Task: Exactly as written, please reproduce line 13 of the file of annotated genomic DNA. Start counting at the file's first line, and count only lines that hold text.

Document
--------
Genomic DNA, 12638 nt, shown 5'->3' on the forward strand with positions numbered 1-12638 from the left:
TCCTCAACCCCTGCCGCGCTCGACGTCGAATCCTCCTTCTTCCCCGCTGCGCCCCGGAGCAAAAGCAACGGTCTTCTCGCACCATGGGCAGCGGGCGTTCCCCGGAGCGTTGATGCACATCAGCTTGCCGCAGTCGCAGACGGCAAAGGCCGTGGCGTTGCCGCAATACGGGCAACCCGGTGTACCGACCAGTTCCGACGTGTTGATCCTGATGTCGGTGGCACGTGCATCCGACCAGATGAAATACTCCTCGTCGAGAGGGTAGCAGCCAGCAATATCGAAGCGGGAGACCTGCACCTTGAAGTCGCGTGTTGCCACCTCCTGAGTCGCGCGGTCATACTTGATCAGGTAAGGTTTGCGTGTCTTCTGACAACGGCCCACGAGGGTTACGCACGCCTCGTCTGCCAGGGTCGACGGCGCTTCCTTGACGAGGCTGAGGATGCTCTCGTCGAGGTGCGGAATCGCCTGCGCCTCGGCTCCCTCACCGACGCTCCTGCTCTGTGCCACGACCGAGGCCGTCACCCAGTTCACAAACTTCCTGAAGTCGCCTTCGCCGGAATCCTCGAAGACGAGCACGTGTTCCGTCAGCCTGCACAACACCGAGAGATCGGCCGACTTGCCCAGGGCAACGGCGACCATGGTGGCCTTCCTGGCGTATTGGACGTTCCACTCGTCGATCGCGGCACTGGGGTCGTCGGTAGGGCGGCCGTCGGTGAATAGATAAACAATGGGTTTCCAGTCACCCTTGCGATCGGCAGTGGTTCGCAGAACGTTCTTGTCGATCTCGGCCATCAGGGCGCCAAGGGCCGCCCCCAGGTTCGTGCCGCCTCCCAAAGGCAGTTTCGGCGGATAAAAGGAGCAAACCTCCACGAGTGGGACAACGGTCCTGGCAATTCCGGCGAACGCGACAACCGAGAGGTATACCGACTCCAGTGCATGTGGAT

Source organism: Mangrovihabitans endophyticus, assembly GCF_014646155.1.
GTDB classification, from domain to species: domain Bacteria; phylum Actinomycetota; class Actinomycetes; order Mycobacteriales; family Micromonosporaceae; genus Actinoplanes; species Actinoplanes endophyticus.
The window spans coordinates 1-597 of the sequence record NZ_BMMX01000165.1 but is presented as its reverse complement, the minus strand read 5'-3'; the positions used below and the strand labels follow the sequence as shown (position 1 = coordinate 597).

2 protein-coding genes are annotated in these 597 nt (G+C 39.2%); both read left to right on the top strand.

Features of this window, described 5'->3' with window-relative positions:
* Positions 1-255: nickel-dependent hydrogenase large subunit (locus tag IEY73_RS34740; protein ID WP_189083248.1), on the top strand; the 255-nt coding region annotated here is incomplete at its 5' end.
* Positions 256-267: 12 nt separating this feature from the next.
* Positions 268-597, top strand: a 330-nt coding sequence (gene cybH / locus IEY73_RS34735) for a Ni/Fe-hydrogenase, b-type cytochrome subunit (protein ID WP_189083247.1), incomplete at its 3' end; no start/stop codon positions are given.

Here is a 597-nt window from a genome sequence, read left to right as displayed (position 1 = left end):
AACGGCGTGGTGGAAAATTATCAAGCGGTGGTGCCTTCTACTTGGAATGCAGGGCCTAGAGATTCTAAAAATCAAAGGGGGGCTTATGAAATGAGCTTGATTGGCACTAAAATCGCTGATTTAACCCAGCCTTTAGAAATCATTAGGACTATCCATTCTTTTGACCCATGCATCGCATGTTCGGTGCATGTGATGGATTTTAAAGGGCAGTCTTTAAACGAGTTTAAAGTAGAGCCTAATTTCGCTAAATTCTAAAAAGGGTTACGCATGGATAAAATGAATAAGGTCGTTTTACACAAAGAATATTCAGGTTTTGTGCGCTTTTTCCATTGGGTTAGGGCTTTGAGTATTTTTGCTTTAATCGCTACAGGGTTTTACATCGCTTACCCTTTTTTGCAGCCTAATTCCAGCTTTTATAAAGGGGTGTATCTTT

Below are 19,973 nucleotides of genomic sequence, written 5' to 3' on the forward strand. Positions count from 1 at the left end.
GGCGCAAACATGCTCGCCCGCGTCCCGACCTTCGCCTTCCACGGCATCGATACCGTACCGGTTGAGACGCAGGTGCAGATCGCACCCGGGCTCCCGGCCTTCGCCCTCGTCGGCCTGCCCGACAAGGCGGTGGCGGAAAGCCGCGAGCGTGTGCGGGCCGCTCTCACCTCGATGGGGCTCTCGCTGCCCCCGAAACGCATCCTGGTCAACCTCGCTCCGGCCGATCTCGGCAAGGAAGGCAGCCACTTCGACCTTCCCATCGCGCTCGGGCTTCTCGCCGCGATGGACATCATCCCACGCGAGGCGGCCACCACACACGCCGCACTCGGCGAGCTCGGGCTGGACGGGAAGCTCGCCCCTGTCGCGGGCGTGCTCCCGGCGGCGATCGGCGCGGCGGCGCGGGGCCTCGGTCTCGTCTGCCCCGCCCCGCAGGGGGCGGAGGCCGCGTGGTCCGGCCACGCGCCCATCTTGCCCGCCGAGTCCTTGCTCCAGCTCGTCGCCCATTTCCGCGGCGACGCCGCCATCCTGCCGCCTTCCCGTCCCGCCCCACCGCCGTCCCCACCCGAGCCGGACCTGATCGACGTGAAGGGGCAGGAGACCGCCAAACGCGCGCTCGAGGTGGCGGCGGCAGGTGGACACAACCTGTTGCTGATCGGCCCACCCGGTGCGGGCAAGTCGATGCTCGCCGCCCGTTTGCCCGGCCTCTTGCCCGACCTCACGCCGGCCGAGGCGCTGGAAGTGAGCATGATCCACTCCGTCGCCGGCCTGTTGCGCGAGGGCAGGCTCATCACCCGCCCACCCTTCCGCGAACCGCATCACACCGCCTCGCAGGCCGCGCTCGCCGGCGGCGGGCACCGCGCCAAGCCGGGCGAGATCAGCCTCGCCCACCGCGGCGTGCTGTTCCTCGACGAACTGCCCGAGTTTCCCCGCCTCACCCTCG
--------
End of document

Below are 19,973 nucleotides of genomic sequence, written 5' to 3' on the forward strand. Positions count from 1 at the left end.